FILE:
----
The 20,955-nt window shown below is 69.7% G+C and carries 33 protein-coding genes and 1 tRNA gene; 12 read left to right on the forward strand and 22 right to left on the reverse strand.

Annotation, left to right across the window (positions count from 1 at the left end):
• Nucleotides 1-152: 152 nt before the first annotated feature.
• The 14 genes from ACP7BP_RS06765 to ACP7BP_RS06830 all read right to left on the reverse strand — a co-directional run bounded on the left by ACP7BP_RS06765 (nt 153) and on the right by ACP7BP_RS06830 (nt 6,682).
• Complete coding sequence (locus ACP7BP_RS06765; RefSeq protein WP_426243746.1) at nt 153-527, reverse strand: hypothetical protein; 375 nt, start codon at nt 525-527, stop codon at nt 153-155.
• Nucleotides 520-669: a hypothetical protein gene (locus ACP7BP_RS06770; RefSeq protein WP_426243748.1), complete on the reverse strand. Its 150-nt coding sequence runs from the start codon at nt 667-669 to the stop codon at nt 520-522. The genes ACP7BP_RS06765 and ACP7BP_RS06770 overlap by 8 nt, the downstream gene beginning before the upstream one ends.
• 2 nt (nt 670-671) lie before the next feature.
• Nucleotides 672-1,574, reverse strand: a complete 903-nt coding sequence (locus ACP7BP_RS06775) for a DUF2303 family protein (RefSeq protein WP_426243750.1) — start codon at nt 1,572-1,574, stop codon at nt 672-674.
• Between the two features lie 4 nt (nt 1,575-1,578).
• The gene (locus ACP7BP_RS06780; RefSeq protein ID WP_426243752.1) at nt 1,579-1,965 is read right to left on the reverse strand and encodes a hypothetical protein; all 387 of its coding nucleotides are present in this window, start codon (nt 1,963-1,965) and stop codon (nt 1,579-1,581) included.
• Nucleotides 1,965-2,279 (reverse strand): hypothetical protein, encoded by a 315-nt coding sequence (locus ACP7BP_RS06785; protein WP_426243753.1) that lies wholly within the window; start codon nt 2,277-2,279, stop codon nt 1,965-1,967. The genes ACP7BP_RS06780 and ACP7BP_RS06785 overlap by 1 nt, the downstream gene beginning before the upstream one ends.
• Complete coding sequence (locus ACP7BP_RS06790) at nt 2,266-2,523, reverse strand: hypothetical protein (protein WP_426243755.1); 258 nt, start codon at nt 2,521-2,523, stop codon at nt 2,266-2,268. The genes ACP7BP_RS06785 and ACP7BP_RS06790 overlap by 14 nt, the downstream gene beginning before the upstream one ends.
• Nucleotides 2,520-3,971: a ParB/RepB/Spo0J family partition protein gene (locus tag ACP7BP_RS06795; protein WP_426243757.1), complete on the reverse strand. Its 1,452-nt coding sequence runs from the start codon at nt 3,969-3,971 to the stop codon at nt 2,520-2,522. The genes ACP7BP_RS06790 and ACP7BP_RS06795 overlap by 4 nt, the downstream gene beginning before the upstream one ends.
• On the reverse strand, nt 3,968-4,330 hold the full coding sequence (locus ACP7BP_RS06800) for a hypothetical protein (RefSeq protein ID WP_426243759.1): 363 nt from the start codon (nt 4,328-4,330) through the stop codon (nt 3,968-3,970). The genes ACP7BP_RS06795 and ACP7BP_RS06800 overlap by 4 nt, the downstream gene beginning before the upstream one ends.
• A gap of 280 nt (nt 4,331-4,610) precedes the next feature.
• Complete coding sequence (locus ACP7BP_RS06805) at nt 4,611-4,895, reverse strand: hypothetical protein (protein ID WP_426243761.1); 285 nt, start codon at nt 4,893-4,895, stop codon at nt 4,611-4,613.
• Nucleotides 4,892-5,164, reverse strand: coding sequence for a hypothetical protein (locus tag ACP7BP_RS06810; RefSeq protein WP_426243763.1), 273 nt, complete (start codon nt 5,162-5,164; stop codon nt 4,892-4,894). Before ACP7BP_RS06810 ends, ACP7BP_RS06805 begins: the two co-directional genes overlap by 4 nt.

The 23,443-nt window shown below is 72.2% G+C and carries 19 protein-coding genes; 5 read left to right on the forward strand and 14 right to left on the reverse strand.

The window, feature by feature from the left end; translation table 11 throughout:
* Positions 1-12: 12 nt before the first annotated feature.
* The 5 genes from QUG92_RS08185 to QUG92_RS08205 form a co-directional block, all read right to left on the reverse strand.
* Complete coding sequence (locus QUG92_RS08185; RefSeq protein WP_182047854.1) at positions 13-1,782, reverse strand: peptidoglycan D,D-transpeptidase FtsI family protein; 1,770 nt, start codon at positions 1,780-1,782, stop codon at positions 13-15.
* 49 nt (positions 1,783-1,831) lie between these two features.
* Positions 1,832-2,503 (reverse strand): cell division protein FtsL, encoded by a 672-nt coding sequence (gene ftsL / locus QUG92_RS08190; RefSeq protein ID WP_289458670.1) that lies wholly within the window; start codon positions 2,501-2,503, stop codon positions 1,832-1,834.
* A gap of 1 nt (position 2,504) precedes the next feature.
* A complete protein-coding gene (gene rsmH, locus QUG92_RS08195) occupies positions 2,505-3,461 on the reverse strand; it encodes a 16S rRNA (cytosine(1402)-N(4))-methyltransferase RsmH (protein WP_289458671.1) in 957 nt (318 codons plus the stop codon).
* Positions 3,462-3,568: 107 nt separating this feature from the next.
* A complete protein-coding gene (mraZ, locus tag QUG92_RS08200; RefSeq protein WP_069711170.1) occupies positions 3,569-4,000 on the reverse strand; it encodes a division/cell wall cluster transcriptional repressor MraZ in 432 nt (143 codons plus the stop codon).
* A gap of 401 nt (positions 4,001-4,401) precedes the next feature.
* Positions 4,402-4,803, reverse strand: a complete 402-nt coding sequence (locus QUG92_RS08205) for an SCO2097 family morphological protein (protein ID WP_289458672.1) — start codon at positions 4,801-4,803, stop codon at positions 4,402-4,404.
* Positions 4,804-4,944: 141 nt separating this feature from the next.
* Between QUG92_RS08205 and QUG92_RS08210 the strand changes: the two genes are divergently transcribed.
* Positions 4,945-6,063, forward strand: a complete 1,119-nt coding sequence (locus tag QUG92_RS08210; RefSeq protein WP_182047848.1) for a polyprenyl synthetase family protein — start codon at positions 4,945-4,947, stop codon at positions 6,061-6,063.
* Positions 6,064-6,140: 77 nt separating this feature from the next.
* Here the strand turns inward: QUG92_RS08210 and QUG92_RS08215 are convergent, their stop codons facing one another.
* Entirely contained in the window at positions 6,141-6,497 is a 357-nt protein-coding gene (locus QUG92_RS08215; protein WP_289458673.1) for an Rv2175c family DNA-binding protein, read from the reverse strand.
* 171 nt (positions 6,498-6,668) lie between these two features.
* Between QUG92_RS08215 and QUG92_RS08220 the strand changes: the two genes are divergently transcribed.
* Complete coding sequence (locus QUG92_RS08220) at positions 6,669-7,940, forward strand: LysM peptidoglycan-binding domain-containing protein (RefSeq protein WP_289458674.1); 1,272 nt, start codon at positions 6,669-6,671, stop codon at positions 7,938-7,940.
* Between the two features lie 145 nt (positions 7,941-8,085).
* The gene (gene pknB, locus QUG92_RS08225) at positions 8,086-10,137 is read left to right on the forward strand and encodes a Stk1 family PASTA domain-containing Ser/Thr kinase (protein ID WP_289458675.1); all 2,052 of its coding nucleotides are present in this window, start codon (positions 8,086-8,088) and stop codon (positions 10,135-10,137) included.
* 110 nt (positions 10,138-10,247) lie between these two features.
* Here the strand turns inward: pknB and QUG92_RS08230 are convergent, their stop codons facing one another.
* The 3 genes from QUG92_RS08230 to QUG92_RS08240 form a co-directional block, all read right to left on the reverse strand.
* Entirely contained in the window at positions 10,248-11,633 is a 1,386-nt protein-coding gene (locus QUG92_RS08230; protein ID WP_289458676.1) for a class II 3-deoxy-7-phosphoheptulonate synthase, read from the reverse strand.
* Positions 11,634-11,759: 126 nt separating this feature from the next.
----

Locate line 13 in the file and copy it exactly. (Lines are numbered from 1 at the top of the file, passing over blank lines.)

• Nucleotides 2,520-3,971: a ParB/RepB/Spo0J family partition protein gene (locus tag ACP7BP_RS06795; protein WP_426243757.1), complete on the reverse strand. Its 1,452-nt coding sequence runs from the start codon at nt 3,969-3,971 to the stop codon at nt 2,520-2,522. The genes ACP7BP_RS06790 and ACP7BP_RS06795 overlap by 4 nt, the downstream gene beginning before the upstream one ends.